AvatarWhen it opens in December2009—becoming the biggest movie ever, grossing over $2.8 billion worldwide—for many moviegoers, it was their first experience with digital 3D. Now, filmmaker James Cameron and producer Jon Landau will return to the Audiences are introduced to a stunning, remastered version of their seminal film for today’s cinemas.
Beginning Friday, audiences will return to a pandora full of vivid detail and color that they hadn’t seen the last time the movie was in theaters , many theaters at the time were equipped with first-generation digital cinema projectors and new 3D systems. And for young fans, this may be the first chance to experience 3D Pandora on the big screen. Cameron and Landau’s Lightstorm Entertainment recreated the film in 4K with high dynamic range, with some scenes per second The speed of the frame number was reworked.
“For us, 3D is about the window into the world – not the world out of the window. We want the screen plane to disappear and immerse the audience in Our narrative story,” Landau told The Hollywood Reporter . “Doing all these things — 4K, high dynamic range, higher frame rates, and enhanced sound — it takes the viewer into the world of Pandora.”
Cinemas that recreate and provide projection systems are able to do more than 2009 can do in order to enhance the experience. Landau remembers the first time he saw Jake Sully’s (Sam Worthington) (Sam Worthington) first-time remake test of the scene on the Banshee, the flying creature that Na’vi rides.
“There are some colors and details in the Banshee that I didn’t know existed. I said, ‘Oh my God, look at that. Look at that rainbow quality,’ “Landau said with a smile. “When Jack enters the rainforest in the nighttime bioluminescence, the color and the detail and the color range and how rich your blacks can be and how bright your whites can be without blowing things out, you’re like, ‘ Wow.'”
selectively used -frames-per-second’s high frame rate is also used as a creative tool in the remaster, which uses Pixelworks’ TruCut Motion mastering software. Landau points out that at those moments, the frames per second makes the image look smoother and more in line with what the human eye sees real life.
“For us, 48 frames doesn’t necessarily need to be ubiquitous in every shot,” Landau said. “Forty-eight frames doesn’t necessarily enhance close-up shots. We want to use it as a creative tool…it helps, but doesn’t take you out of the cinematic feel of the film. It’s a creative tool that you can use like focus Use it.”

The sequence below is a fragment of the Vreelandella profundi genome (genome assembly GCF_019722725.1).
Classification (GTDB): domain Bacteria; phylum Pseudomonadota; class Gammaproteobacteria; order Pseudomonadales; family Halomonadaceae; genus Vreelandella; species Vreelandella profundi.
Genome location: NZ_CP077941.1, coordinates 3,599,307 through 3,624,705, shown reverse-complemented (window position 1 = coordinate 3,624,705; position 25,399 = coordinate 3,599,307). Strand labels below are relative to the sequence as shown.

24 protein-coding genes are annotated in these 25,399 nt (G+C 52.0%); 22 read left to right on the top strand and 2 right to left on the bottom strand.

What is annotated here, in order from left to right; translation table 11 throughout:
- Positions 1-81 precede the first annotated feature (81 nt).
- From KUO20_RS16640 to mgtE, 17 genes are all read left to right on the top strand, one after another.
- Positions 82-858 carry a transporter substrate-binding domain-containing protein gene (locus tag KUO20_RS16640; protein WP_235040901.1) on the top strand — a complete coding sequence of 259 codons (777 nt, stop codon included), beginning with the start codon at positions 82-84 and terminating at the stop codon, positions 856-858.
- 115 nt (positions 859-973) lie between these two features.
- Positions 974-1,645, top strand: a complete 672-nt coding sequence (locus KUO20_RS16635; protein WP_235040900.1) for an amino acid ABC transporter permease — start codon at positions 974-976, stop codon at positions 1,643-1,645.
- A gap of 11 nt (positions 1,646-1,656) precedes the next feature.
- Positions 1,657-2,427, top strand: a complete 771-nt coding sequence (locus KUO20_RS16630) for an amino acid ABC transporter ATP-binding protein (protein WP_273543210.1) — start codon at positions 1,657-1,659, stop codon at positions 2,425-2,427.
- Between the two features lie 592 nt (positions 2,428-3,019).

The sound has also improved since . For example, Dolby Atmos didn’t come out until 100. Four-time Academy Award-winning Christopher Boyes provides upscale remixes for the new Avatar master. Boyes was the supervisory sound editor, designer, and re-recording mixer on the original Avatar , and in Avatar: The Way of Water return to this role.
“When you’re presenting an image with more detail on the screen, you need to complement it with a sound with more detail,” Landau said, noting that the mix And much of the post-production for the new version was done at the Peter Jackson Parkway Post Office in Wellington, New Zealand.
Know how hard Landau and Cameron are working To get the best presentation quality, please consider this. In the above 102 the different delivery versions of Avatar – in It was an unprecedented number at the time – for it was in the 48 country. This includes various grades at different light levels to best suit each type of projection system. For this Disney re-release, that number would be much higher. Later this year, Ways of Water may contain the largest number of deliverables ever created for a movie.
“We drove the studio operations team crazy,” Landau admits. “We sat there and said, ‘Okay, if we do this, let’s show the best image we can.’ perform on ft-lambert (measure of light), we will provide them with ft-lambert master. If they can deliver three and a half, then these consumers should have the best experience they can possibly have. We do a mastering for three and a half feet Lambert.”
The mastering collection also accommodates the widest variety of aspect ratios and specific requirements for Dolby Cinema or auditorium configurations.
“We use the largest width and height possible, and the brightest light level possible,” Landau said, noting that the number of unique versions also includes those that adapt to local languages, Captioning and hearing impaired. “It’s astronomical,” Landau said.
Avatar The re-release is not the end of the quest for Cameron and Landau. Win’s previous record-breaking film. The duo’s Lightstorm Entertainment also plans to remake Titanic 4K, HDR and add 2012 – frames/sec frame rate.